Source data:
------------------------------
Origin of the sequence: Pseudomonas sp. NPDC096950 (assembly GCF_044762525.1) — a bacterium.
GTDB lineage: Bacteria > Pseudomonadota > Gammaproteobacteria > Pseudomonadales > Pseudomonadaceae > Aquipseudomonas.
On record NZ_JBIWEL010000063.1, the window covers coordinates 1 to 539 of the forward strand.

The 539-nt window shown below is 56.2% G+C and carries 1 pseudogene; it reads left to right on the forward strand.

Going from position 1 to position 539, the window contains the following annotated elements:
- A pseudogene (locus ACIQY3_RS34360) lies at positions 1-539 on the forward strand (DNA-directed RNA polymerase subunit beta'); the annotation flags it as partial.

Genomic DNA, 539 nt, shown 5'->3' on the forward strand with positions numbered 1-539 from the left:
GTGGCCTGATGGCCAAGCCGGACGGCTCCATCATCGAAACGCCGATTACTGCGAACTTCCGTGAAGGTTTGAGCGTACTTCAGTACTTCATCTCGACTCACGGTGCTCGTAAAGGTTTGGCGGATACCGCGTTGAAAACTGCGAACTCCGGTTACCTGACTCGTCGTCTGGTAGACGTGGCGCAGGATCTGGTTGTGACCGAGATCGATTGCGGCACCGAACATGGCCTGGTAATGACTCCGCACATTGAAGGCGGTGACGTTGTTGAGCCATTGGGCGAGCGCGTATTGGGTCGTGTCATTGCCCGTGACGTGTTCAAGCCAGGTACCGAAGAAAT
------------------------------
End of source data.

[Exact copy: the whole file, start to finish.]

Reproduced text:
Origin of the sequence: Pseudomonas sp. NPDC096950 (assembly GCF_044762525.1) — a bacterium.
GTDB lineage: Bacteria > Pseudomonadota > Gammaproteobacteria > Pseudomonadales > Pseudomonadaceae > Aquipseudomonas.
On record NZ_JBIWEL010000063.1, the window covers coordinates 1 to 539 of the forward strand.

The 539-nt window shown below is 56.2% G+C and carries 1 pseudogene; it reads left to right on the forward strand.

Going from position 1 to position 539, the window contains the following annotated elements:
- A pseudogene (locus ACIQY3_RS34360) lies at positions 1-539 on the forward strand (DNA-directed RNA polymerase subunit beta'); the annotation flags it as partial.

Genomic DNA, 539 nt, shown 5'->3' on the forward strand with positions numbered 1-539 from the left:
GTGGCCTGATGGCCAAGCCGGACGGCTCCATCATCGAAACGCCGATTACTGCGAACTTCCGTGAAGGTTTGAGCGTACTTCAGTACTTCATCTCGACTCACGGTGCTCGTAAAGGTTTGGCGGATACCGCGTTGAAAACTGCGAACTCCGGTTACCTGACTCGTCGTCTGGTAGACGTGGCGCAGGATCTGGTTGTGACCGAGATCGATTGCGGCACCGAACATGGCCTGGTAATGACTCCGCACATTGAAGGCGGTGACGTTGTTGAGCCATTGGGCGAGCGCGTATTGGGTCGTGTCATTGCCCGTGACGTGTTCAAGCCAGGTACCGAAGAAAT